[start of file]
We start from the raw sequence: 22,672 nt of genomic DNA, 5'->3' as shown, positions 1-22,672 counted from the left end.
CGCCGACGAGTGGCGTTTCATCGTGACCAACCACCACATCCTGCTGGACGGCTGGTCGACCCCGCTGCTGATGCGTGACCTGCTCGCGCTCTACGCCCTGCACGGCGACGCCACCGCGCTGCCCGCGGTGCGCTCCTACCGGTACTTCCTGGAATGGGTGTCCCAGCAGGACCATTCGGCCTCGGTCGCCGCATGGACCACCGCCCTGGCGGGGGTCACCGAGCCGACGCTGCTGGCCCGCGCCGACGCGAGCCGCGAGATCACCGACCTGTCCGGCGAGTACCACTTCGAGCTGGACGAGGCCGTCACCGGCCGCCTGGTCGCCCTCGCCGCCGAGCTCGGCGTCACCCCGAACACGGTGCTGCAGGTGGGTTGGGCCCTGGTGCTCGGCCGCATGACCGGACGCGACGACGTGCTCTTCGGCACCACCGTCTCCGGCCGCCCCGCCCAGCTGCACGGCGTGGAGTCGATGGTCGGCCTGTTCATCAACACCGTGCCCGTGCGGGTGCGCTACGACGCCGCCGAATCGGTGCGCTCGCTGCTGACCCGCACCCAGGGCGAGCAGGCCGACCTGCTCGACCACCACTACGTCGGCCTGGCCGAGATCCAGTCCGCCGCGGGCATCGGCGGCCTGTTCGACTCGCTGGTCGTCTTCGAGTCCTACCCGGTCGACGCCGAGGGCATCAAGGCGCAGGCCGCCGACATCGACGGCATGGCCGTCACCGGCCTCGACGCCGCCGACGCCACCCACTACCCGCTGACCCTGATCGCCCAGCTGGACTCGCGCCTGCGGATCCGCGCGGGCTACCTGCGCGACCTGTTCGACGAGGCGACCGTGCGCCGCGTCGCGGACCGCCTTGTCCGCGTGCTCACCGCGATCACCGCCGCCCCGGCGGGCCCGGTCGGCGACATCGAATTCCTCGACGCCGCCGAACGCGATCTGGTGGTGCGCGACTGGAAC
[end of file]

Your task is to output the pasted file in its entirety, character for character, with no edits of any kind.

We start from the raw sequence: 22,672 nt of genomic DNA, 5'->3' as shown, positions 1-22,672 counted from the left end.
CGCCGACGAGTGGCGTTTCATCGTGACCAACCACCACATCCTGCTGGACGGCTGGTCGACCCCGCTGCTGATGCGTGACCTGCTCGCGCTCTACGCCCTGCACGGCGACGCCACCGCGCTGCCCGCGGTGCGCTCCTACCGGTACTTCCTGGAATGGGTGTCCCAGCAGGACCATTCGGCCTCGGTCGCCGCATGGACCACCGCCCTGGCGGGGGTCACCGAGCCGACGCTGCTGGCCCGCGCCGACGCGAGCCGCGAGATCACCGACCTGTCCGGCGAGTACCACTTCGAGCTGGACGAGGCCGTCACCGGCCGCCTGGTCGCCCTCGCCGCCGAGCTCGGCGTCACCCCGAACACGGTGCTGCAGGTGGGTTGGGCCCTGGTGCTCGGCCGCATGACCGGACGCGACGACGTGCTCTTCGGCACCACCGTCTCCGGCCGCCCCGCCCAGCTGCACGGCGTGGAGTCGATGGTCGGCCTGTTCATCAACACCGTGCCCGTGCGGGTGCGCTACGACGCCGCCGAATCGGTGCGCTCGCTGCTGACCCGCACCCAGGGCGAGCAGGCCGACCTGCTCGACCACCACTACGTCGGCCTGGCCGAGATCCAGTCCGCCGCGGGCATCGGCGGCCTGTTCGACTCGCTGGTCGTCTTCGAGTCCTACCCGGTCGACGCCGAGGGCATCAAGGCGCAGGCCGCCGACATCGACGGCATGGCCGTCACCGGCCTCGACGCCGCCGACGCCACCCACTACCCGCTGACCCTGATCGCCCAGCTGGACTCGCGCCTGCGGATCCGCGCGGGCTACCTGCGCGACCTGTTCGACGAGGCGACCGTGCGCCGCGTCGCGGACCGCCTTGTCCGCGTGCTCACCGCGATCACCGCCGCCCCGGCGGGCCCGGTCGGCGACATCGAATTCCTCGACGCCGCCGAACGCGATCTGGTGGTGCGCGACTGGAAC